Exploring the Roles of Central and Peripheral Nervous System Function in Gait Stability: Preliminary Insights from Cancer Survivors

Scott M. Monfort, Xueliang Pan, Charles L. Loprinzi, Maryam B. Lustberg, Ajit M.W. Chaudhari

Research output: Contribution to journalArticlepeer-review

8 Scopus citations


Background: Impairments in central and/or peripheral nervous systems are known to be associated with altered gait; however, the interplay between cognitive function, peripheral sensation, and orbital gait stability remains largely unclear. Elucidating these relationships is expected to provide a clearer understanding of potential fall risk factors across various populations and targets for novel interventions. Many patients diagnosed with cancer are treated with chemotherapy agents known to be neurotoxic to the central and/or peripheral nervous systems that can contribute to movement deficiencies, making this population a novel model to investigate these relationships. Research Question: The purpose of this exploratory study was to investigate how central and peripheral nervous system impairments associate with orbital stability during single- and dual-task gait. Methods: Twenty cancer survivors were enrolled and separated into three groups: no prior chemotherapy exposure (CON, n = 6), and prior treatment with chemotherapy and having no/mild chemotherapy-induced peripheral neuropathy (CIPN) symptoms (-CIPN, n = 8) or moderate/severe CIPN symptoms (+CIPN, n = 6). Testing included single- and dual-task (i.e., serial sevens) treadmill walking as well as a computerized test of executive function. Maximum Floquet multipliers were calculated to assess orbital stability during gait. Results: Worse executive function was associated with decreased orbital stability during the dual-task condition in the +CIPN group (Spearman's ρ = 0.94, P = 0.017). Additionally, decreased orbital stability during dual-task gait was observed for the -CIPN group compared to the CON group (ES = 1.96, P = 0.019). Significance: Executive dysfunction was associated with decreased gait stability during challenging dual-task gait in survivors with sensory symptoms of CIPN. The association between combined central and peripheral nervous system impairments and decreased gait stability in cancer survivors provides a novel demonstration of potential compensatory strategies that accompany deficiencies in these functions. Future work is needed to confirm these relationships and whether they hold in other populations.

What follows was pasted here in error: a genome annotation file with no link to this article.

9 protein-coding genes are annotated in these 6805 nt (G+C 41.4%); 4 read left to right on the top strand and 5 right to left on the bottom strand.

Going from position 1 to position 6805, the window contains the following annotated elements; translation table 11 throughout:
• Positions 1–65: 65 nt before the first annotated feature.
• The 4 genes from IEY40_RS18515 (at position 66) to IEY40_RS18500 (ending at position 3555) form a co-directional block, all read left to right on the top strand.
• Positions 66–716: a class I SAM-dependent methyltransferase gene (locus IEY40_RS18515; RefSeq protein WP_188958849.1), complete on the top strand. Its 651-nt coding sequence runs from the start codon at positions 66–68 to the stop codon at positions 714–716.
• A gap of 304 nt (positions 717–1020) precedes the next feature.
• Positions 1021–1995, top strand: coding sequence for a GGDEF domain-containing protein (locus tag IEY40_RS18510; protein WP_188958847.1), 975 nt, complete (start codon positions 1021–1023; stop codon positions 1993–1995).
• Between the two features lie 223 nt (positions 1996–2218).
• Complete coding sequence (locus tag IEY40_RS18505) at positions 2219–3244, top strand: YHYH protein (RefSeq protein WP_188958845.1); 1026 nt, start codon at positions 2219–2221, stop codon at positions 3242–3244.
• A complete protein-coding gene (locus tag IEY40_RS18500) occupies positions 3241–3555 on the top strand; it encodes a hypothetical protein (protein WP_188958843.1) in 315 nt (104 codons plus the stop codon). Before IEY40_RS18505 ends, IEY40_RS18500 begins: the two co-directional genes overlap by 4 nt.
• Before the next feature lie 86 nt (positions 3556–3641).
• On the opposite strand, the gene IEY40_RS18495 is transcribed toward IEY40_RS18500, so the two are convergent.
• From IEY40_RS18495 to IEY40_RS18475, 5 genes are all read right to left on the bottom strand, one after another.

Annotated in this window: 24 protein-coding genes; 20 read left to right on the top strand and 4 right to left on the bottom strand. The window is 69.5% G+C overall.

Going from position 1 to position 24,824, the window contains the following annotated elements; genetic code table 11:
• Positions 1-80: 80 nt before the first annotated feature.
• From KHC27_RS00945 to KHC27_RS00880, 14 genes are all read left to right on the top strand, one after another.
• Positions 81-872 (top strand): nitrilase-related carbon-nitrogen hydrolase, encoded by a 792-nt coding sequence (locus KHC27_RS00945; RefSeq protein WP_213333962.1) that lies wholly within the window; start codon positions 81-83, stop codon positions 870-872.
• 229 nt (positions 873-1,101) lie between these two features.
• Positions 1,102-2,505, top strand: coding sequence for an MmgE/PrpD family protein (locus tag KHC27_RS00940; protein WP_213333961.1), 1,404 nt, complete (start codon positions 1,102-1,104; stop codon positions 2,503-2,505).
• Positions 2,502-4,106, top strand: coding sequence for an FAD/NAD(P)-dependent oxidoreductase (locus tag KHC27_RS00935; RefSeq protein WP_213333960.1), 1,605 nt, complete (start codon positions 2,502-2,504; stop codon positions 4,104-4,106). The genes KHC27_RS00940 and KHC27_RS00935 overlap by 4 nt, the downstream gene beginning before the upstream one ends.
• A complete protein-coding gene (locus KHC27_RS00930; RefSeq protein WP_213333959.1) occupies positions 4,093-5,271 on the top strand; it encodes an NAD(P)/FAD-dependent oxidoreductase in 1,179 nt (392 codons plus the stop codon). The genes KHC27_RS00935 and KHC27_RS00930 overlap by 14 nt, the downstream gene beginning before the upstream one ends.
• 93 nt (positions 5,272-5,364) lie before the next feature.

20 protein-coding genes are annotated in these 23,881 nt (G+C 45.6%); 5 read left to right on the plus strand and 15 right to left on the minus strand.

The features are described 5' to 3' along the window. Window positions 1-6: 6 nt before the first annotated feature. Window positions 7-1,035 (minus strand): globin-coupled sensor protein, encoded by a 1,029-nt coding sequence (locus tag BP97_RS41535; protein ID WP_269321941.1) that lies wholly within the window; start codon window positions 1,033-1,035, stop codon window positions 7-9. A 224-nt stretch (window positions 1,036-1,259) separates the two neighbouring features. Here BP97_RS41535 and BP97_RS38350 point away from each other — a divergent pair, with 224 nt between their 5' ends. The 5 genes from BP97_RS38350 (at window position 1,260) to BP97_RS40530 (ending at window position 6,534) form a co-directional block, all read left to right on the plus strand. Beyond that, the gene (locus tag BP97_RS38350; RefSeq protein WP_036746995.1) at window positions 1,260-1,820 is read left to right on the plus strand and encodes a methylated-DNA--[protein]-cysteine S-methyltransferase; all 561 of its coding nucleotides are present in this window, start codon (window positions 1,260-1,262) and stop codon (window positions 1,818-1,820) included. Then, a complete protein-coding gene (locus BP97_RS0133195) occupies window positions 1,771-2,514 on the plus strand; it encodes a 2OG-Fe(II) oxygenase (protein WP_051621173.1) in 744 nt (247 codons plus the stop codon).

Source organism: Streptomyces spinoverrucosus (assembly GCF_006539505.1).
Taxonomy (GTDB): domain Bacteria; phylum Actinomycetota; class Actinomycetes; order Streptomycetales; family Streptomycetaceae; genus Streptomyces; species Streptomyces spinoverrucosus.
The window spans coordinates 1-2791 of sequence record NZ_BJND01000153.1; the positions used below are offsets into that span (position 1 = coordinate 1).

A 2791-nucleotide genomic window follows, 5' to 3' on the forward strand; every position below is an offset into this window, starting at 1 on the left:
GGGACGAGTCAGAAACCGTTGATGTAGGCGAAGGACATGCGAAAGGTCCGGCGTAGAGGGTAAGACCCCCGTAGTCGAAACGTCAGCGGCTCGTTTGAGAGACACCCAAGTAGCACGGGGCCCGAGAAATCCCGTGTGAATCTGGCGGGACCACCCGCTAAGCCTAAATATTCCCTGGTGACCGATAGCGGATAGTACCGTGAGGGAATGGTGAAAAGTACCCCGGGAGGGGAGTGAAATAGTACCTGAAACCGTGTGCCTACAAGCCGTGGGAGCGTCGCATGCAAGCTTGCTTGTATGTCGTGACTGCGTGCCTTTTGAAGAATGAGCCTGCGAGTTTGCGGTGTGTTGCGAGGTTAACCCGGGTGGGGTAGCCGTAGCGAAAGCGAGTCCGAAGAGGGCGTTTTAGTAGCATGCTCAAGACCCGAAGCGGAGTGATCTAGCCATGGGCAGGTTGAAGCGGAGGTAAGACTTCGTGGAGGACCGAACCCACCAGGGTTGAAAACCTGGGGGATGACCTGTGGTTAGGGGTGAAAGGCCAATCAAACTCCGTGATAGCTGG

Original languageEnglish (US)
Pages (from-to)62-68
Number of pages7
JournalGait and Posture
StatePublished - Jun 2019


  • Dual-task gait
  • Executive function
  • Neuropathy
  • Orbital stability

ASJC Scopus subject areas

  • Biophysics
  • Orthopedics and Sports Medicine
  • Rehabilitation


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